Amherst’s reputation for being friendly to business is at risk. The Republican town board’s reputation as small-business-minded anti-regulation types is at risk. The food trucks don’t want to come to Amherst to create a public nuisance – they want the legal ability to set up shop to meet a demand for their products. Town boards can bend to the wishes of influential restaurateurs who feel threatened by this, but only at their own peril. If a restaurant feels threatened by a mobile truck infrequently selling a limited menu on odd hours; if a restaurant can’t compete during inclement weather with people standing in line for a taco; if a restaurant doesn’t understand the natural advantage it has over a food truck simply by virtue of it predictably being in the same place every day, then the restaurant certainly doesn’t deserve the illegal protectionism being offered up by a shortsighted town board. The restaurants pay taxes? Perhaps, if they own the property. But more often than not, the lease their location and the property taxes are paid by the landlord. Likewise, the restaurant doesn’t have auto insurance and diesel fuel costs with which to contend, and the food trucks pay rent on a brick & mortar commissary, adjacent to which they must park their trucks at night.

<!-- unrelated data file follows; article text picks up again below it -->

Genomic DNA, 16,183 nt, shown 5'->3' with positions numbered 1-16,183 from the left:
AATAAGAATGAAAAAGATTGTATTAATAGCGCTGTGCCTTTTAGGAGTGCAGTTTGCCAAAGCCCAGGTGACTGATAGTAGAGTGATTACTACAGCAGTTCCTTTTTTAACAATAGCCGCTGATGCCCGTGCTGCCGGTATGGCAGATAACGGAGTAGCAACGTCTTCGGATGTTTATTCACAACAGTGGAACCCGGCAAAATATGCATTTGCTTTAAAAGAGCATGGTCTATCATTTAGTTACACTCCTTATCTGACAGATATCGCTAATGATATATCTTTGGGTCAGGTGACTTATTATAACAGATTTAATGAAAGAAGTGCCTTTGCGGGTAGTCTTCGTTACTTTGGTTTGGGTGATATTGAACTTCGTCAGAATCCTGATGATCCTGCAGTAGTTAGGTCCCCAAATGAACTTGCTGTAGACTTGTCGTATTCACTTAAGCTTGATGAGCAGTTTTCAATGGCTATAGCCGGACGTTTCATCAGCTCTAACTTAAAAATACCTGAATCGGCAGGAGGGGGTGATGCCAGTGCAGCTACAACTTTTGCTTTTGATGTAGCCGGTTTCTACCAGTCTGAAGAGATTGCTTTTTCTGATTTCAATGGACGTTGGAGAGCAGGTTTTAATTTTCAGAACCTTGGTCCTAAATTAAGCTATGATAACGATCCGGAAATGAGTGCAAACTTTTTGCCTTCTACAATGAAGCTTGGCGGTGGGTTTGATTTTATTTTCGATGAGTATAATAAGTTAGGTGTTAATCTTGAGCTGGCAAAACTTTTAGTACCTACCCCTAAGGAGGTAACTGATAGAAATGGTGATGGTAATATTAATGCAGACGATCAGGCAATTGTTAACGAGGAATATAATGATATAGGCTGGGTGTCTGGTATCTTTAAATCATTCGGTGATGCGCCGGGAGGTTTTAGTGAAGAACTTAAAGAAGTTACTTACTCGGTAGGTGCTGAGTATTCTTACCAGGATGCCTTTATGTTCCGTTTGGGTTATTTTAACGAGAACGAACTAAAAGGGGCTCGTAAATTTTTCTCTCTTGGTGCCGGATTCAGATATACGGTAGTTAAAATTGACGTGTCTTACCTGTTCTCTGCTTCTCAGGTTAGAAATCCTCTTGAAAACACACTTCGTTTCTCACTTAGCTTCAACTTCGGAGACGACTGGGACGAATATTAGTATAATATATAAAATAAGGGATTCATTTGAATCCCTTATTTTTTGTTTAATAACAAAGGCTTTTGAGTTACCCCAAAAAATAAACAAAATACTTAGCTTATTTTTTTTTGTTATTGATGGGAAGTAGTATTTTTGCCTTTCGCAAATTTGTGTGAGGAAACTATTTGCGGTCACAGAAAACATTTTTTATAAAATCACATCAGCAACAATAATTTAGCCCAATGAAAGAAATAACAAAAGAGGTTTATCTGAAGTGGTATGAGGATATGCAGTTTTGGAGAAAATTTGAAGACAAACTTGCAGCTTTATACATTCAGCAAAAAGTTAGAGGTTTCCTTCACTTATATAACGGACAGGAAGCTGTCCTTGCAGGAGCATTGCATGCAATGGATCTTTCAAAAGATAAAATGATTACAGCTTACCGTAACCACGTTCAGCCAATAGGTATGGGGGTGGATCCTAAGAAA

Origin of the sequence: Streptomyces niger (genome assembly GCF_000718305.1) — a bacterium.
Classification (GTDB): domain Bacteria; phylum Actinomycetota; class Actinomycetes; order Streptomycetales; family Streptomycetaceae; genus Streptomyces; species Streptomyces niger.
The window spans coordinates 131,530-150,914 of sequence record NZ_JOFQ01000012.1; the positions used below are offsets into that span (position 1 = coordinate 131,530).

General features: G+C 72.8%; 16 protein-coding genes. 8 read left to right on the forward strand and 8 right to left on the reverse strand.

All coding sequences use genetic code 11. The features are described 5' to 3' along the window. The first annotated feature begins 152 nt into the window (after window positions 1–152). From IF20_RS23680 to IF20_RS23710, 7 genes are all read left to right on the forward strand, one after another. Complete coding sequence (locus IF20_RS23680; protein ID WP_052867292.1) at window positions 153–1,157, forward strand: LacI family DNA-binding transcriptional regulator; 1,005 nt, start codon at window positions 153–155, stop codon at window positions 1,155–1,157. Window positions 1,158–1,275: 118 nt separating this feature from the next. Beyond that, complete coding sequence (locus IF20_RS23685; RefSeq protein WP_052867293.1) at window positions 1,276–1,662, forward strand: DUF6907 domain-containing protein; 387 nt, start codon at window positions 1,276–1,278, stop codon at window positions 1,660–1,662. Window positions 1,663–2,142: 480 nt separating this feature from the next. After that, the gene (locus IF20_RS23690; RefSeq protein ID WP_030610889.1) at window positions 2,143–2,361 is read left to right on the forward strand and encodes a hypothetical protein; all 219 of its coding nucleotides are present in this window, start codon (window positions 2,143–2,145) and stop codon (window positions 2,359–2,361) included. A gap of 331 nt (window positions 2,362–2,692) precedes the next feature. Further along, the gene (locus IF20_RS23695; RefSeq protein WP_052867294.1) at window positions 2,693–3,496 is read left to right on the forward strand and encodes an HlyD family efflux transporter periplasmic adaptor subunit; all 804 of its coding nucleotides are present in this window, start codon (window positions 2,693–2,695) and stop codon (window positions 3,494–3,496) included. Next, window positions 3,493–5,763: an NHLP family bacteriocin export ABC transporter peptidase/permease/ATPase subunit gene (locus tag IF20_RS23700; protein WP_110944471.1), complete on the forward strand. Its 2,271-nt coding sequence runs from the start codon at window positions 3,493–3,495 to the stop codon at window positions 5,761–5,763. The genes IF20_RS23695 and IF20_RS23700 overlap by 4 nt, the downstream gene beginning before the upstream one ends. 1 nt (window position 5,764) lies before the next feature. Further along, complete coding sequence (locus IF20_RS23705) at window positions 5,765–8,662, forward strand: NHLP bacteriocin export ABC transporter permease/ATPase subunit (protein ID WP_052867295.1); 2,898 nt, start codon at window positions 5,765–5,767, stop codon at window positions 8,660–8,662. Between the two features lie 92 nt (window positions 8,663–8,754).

You’d think that a nominally business-friendly Republican town wouldn’t have such an issue understanding how regulation is supposed to work, or how competition in an open and free market is supposed to work. Frankly, I’d half-expect Weinstein and his crew on the town board to want the elimination of any restrictions on land use or restaurant operation. Instead, we have obstruction, lies, obstinate behavior, shocking admissions, antidemocratic behavior, and unduly burdensome restrictions on the operation of a burger truck or taco truck. 

So, it should be a crippling indictment of the Amherst Town Board’s ineffectiveness and failure when Pete Cimino from Lloyd’s taco truck says

“I never thought I would be saying this, but we’re more grateful for the way we worked with the Buffalo Common Council than the Amherst Town Board,” Cimino said. “Buffalo is not perfect, but it’s miles away from what we have here.”

The Republicans on the Amherst town board are restricting commerce and consumer choice by protecting one business sector and punishing another to the point of de facto prohibition.